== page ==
Andover Council approves two city code changes

The Andover City Council Oct. 15 approved two changes to its city code to allow more flexibility with regards to home businesses and lot splits.

By unanimous vote, with Councilmember Julie Trude absent, the council said a renter could have a business in a home as long as the landlord approves it, but the renter must actually live at the address. The city previously restricted home occupation business permits to homeowners.

The council also amended its code to allow lot splits on a property to occur more frequently than once every three years.

Home occupation businesses

Community Development Director David Carlberg said a therapeutic massage business owner raised this issue.

Carlberg said this person was the one who encouraged the city in the mid-1990s to adopt an ordinance for these businesses and she had been operating out of her own home since then, but is now planning to move to a rental property.

“It’s no different than in a commercial area where you have a strip mall and that owner has rental spaces and they want to lease the space, but it requires additional city approval,” Carlberg told the Andover Planning and Zoning Commission at its Oct. 8 meeting.

The commission and council agreed to this idea, but there is still more discussion to come. Carlberg said these home occupation businesses are restricted to single-family home neighborhoods.

The commission in November will review the land use table, which could open the door to these businesses in more dense neighborhoods, although Carlberg said the draft land use table does not include this.

“The situation I’m thinking about is an apartment, a townhome or other high density where perhaps more scrutiny should be paid because people are closer together,” Planning Commissioner Kyle Nemeth said.

Planning Commissioner Lynae Gudmundson would like the city to consider interim use permits that would go away once the original business owner moves away rather than a conditional use permit that stays with a property even after the business owner moves. Carlberg said interim use permits are typically designed to expire after a short period of time, but the commission could discuss this further in November.

Lot splits frequency

Under city code, a property owner could not do more than one lot split every three years.

Last year, city employee Scott Allen requested a variance so he could do two lot splits at once in order to develop a small piece of property next to his Andover home.

Allen said at the time that the adjacent Cardinal Ridge Second Addition developer had already graded his property so it could avoid putting in a retaining wall, so he felt it made no sense for him to apply for a plat for two new lots when two lot splits would be much cheaper for him.

Carlberg and the council in June 2012 said the platting process is important because staff reviews how drainage would be impacted on the new and neighboring parcels. This drainage review does not automatically happen for lot splits.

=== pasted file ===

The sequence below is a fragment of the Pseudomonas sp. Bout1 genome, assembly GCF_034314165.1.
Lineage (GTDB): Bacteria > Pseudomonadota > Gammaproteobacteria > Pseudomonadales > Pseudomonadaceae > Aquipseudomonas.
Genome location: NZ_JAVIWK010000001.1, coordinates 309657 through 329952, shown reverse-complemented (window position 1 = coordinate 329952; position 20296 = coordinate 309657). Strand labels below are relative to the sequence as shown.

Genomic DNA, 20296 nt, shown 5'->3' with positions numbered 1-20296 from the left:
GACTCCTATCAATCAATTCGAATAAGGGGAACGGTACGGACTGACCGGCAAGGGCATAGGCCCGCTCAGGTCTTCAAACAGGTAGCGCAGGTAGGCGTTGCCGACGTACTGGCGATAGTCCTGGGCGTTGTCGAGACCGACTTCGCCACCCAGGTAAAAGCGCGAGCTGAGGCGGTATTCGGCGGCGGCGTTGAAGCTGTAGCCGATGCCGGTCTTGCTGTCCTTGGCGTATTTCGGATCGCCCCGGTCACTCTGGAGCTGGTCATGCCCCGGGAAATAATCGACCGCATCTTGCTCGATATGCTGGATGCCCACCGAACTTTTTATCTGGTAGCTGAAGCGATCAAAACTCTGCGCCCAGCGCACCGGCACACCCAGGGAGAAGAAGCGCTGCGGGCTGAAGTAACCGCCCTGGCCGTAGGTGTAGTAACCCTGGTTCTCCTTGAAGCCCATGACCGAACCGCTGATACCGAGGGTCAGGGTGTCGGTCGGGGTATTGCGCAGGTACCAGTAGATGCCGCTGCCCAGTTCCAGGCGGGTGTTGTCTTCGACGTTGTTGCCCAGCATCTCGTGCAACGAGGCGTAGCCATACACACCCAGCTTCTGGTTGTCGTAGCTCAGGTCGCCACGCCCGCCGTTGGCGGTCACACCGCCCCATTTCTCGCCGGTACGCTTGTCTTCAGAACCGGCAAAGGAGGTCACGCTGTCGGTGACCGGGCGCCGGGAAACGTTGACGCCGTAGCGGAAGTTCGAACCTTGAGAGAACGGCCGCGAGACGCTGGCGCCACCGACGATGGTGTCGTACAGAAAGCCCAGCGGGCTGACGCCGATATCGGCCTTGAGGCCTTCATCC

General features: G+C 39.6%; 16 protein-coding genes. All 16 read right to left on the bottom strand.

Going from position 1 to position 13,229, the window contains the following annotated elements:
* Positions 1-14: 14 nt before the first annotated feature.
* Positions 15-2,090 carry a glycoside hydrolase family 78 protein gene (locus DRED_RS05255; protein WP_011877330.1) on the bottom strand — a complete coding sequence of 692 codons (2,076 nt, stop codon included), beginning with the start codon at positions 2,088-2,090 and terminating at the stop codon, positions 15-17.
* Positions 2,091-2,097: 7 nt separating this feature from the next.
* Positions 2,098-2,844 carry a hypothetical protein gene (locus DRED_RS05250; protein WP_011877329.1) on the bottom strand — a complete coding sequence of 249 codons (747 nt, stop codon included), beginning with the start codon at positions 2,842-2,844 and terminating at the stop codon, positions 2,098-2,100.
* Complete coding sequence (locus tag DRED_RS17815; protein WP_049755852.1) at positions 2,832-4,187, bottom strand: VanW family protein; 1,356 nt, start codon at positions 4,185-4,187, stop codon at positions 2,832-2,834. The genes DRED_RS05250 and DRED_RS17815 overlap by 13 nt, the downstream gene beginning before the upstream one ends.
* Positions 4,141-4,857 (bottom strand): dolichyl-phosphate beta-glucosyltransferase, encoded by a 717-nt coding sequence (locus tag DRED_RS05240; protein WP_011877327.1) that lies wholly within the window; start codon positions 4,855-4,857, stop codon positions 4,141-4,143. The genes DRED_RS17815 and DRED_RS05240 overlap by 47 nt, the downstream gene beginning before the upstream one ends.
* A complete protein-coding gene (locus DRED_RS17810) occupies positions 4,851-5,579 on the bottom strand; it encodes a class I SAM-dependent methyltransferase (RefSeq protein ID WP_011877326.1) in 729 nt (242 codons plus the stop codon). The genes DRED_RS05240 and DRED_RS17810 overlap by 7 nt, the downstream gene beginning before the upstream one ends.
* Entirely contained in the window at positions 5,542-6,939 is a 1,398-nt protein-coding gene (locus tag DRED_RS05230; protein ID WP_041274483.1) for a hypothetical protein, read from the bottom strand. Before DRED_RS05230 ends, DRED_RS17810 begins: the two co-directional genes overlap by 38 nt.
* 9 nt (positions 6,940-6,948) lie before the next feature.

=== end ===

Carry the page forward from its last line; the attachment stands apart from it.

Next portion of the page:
Councilmember Mike Knight was the only councilmember then who believed the lot split variance made sense because it was compatible with the surrounding area.

The council approved one lot split for Allen in October 2012.

In November 2012, Trude at a workshop meeting brought this topic back to the council and said she would like to approve the additional lot split. The council discussed the issue over a few workshops and Carlberg suggested in January that a code change would be best as long as certain conditions were met,

A couple of conditions are that the applicant must own the property for at least five years and must still wait one year between lot splits. Carlberg said these provisions are to make sure property speculators do not just come in, buy large chunks of land and start doing multiple lot splits.

Other requirements are that no more three lots should be created including the original lot, which means the larger home developments still go through the platting process. City sewer and water must be available to the new lots. The grading and drainage of the sites must also be addressed. Carlberg said Allen’s property will be reviewed during the building permit application phase.

Trude said platting is “a costly process for someone not planning to be a developer,” so she felt these exceptions are fair.

A second lot split for Allen was approved at the same Oct. 15 meeting that the council approved the new ordinance. He fell within the new one-year waiting period between lot splits, but the council had to approve a variance Aug. 20 because the city at that time still required a three-year waiting period between lot splits, according to Carlberg.

Besides Allen’s property, Trude said city staff pointed out a few other properties around the community that would be affected by this ordinance change. This helps the neighborhood as well because vacant lots will get homes, she said.

“This might bring a few lots into the market that may not otherwise happen,” Trude said.

Eric Hagen is at eric.hagen@ecm-inc.com

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